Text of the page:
In late January 2015, dozens of armed men draped in the red, green, and black colors of the Afghan national flag, announced the formation of a new anti-Taliban and anti-Islamic State militia in Afghanistan’s northern province of Balkh. The militia, called “Marg” – the word for death in the Dari language – boasted of having a troop strength of 5,000 armed men, although the number could not be independently corroborated and is most likely exaggerated.
However, on Jan. 26, dozens of Marg militia members visited the provincial council in Balkh and formally offered to fight against the Islamic State and the Taliban, according to a report by Afghan Zariza.
Marg, which reportedly is now active in five northern Afghan provinces, which includes Balkh and Faryab, consists mainly of former mujaheddin fighters, according to a report by Al Jazeera. The same report identified Haji Mohammed Mahdiyar as the leader of Marg in Balkh province and indicated that there were approximately 300 former mujahedeen commanders actively training militia members. Similar anti-Taliban militias were formed last year by ethnic Turkmens in Jawzjan and Farayb provinces, although it is unclear if these militias have formed a union with Marg.
While not directly stated, the formation of Marg is most likely attributed to powerful hard-line former mujahedeen commanders in northern Afghanistan who remain suspicious of the new Afghan National Unity Government and its recent peace overtures to the Afghan Taliban. It is unlikely that the formation of Marg could have occurred without the tacit approval from Atta Mohammad Nur, the Governor of Balkh and a top Jamiat-e Islami commander who maintains staunch anti-Taliban views.
Similarly, other influential segments of the former anti-Taliban bloc, the United Islamic Front (known as the “Northern Alliance”), are probably also playing a role in the formation of Marg. The ethnic Hazara faction Hezb-e Wahdat (Islamic Unity Party), which maintains a level of influence throughout pockets of northern Afghanistan including in Balkh, is one of the most powerful political groups representing Afghanistan’s minority Shiite population. Hezb-e Wahdat also has known ties to Iran, which also shares a vehemently anti-Islamic Stance position. The group of Marg commanders under the leadership of Haji Mohammad Mahdiyar, who ran unsuccessfully in the 2010 Wolesi Jirga election for Samangan province, are most likely Hezb-e Wahdat affiliates.
Not to be outdone by ethnic and political rivals, the Afghan First Vice President General Abdul Rashid Dostum, the leader of the ethnic Uzbek and Turkmen dominated National Islamic Movement of Afghanistan Party (Junbish-e Milli-yi Islami-yi Afghanistan), announced his plan in late January 2015 to mobilize a 20,000 strong militia to combat the enduring insurgency plaguing Afghanistan.
Dostum’s plan was seemingly stifled by the Commander of the Afghan National Army Ground Forces General Murad Ali Murad who rejected the formation of any “parallel forces” that could usurp the authority of Afghanistan’s National Security Forces (ANSF), according to Khaama Press. Nevertheless, it remains likely that influential figures such as Atta Nur, Dostum, and elements within Hezb-e Wahdat, have tacitly approved the formation of Marg in northern Afghanistan.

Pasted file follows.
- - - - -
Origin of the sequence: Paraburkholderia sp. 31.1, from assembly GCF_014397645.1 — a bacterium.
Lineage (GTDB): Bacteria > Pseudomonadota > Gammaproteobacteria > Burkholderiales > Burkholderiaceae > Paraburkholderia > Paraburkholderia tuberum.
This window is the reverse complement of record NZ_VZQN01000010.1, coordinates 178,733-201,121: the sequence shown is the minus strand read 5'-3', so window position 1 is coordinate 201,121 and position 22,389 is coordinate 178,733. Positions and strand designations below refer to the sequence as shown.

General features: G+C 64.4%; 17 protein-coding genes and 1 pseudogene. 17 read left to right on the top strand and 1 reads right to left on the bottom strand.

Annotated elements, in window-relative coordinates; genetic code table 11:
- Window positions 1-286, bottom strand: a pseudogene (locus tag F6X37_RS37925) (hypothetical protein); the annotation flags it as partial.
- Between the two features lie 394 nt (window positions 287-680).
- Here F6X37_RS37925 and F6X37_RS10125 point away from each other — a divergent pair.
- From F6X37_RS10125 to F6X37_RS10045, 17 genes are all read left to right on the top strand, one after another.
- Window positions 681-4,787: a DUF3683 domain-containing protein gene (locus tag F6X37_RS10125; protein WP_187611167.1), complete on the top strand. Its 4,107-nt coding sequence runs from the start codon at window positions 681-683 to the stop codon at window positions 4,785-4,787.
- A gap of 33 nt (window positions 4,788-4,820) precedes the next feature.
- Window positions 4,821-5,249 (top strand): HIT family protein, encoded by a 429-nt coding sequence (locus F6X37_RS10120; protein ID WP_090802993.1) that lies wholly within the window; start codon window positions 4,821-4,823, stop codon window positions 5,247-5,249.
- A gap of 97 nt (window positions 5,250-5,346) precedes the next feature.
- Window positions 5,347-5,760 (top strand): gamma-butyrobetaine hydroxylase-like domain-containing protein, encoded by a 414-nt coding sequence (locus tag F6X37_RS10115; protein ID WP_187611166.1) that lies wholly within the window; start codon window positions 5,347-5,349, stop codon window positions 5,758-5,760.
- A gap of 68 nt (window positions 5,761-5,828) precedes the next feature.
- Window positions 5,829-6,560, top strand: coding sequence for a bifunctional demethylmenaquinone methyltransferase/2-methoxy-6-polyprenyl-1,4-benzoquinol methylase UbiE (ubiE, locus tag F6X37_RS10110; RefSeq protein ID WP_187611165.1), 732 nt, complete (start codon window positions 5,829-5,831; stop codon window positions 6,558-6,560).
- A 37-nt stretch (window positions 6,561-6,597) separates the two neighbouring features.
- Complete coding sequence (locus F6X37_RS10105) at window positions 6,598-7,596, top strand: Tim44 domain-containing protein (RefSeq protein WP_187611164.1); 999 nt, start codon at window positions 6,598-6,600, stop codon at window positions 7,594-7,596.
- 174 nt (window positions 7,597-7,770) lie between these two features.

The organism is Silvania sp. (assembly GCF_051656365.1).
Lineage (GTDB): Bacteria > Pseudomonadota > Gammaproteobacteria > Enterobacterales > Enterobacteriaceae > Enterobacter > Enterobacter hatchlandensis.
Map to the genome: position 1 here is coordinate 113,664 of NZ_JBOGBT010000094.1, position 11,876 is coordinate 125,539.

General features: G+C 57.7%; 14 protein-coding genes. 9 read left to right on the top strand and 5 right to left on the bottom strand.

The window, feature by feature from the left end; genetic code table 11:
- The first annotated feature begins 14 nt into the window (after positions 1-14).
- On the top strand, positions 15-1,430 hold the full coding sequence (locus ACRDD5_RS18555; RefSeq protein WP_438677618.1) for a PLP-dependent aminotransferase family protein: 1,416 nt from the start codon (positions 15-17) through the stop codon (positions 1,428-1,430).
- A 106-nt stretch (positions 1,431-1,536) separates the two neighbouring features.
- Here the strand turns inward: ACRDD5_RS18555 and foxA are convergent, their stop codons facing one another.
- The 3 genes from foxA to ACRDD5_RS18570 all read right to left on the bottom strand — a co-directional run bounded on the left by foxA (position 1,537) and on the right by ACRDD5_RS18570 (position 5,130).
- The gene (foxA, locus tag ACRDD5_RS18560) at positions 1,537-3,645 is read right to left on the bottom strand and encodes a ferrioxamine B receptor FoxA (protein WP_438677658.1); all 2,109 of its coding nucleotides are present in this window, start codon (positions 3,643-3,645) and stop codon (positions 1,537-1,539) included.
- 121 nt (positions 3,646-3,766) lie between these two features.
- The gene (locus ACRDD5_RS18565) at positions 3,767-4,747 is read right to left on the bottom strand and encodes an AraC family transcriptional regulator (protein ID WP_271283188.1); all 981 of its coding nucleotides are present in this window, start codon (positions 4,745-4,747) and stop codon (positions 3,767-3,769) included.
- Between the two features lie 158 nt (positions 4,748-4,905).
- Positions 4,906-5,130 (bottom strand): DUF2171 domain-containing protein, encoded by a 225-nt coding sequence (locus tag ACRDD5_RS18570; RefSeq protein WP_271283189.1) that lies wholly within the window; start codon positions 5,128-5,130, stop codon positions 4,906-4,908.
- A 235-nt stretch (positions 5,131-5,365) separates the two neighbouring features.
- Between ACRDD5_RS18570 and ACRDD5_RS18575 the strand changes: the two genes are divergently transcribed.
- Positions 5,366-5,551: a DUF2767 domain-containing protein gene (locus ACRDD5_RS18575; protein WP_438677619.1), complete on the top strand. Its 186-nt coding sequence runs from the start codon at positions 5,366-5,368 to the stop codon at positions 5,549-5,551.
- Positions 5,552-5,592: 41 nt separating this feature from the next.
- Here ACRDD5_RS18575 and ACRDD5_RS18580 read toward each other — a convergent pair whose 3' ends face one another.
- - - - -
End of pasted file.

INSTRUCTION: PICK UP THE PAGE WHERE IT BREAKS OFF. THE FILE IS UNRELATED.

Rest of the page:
Marg militiamen have issued direct threats to any Afghan found supporting either the Islamic State or the Afghan Taliban. The formation of Marg follows on the recent emergence of the Islamic State in Khorasan Province, a cabal of disaffected Tehrik-e Taliban (TTP) leaders and ostracized Afghan Taliban members in Helmand and Farah Provinces, a small core of whom had publicly pledged allegiance to the Islamic State. In northern Jawzjan province, Afghan officials have reported that approximately 600 Taliban insurgents have begun fighting under the guise of the Islamic State and have even raised the symbolic “black flag” throughout the province, according to ToloNews.
Recently, the Islamic State in Khorasan Province have been accused of carrying out a series of small scale attacks, including the destruction of a local shrine and confiscating television sets deemed “unIslamic” in Logar province. Afghan officials have identified the Islamic State commander active in Logar as Amirati, according to Pajhwok News. The Long War Journal has previously assessed the Islamic State Amir for Logar Province to be Sa’ad al-Amirati, the leader of the Sa’ad bin Abi Waqas Front, who was seen pledging allegiance to the Islamic State in a propaganda video issued in mid-January. [See LWJ report, Pakistani Taliban splinter group again pledges allegiance to Islamic State.]
Last week, the kidnapping of over 30 ethnic Hazaras traveling through a restive areas in Zabul Province has also been attributed to the Islamic State, although no group has publicly claimed credit for the incident. Afghan Government officials have offered conflicting views of the incident, claiming the mysterious masked gunmen spoke a foreign language that could not be identified. Some officials have also blamed the kidnapping on the Pakistan-based sectarian terrorist organization Lashkar-e-Jangvi (LeJ), as well as unidentified Chechen insurgents, although no evidence or proof has been offered to corroborate these allegations.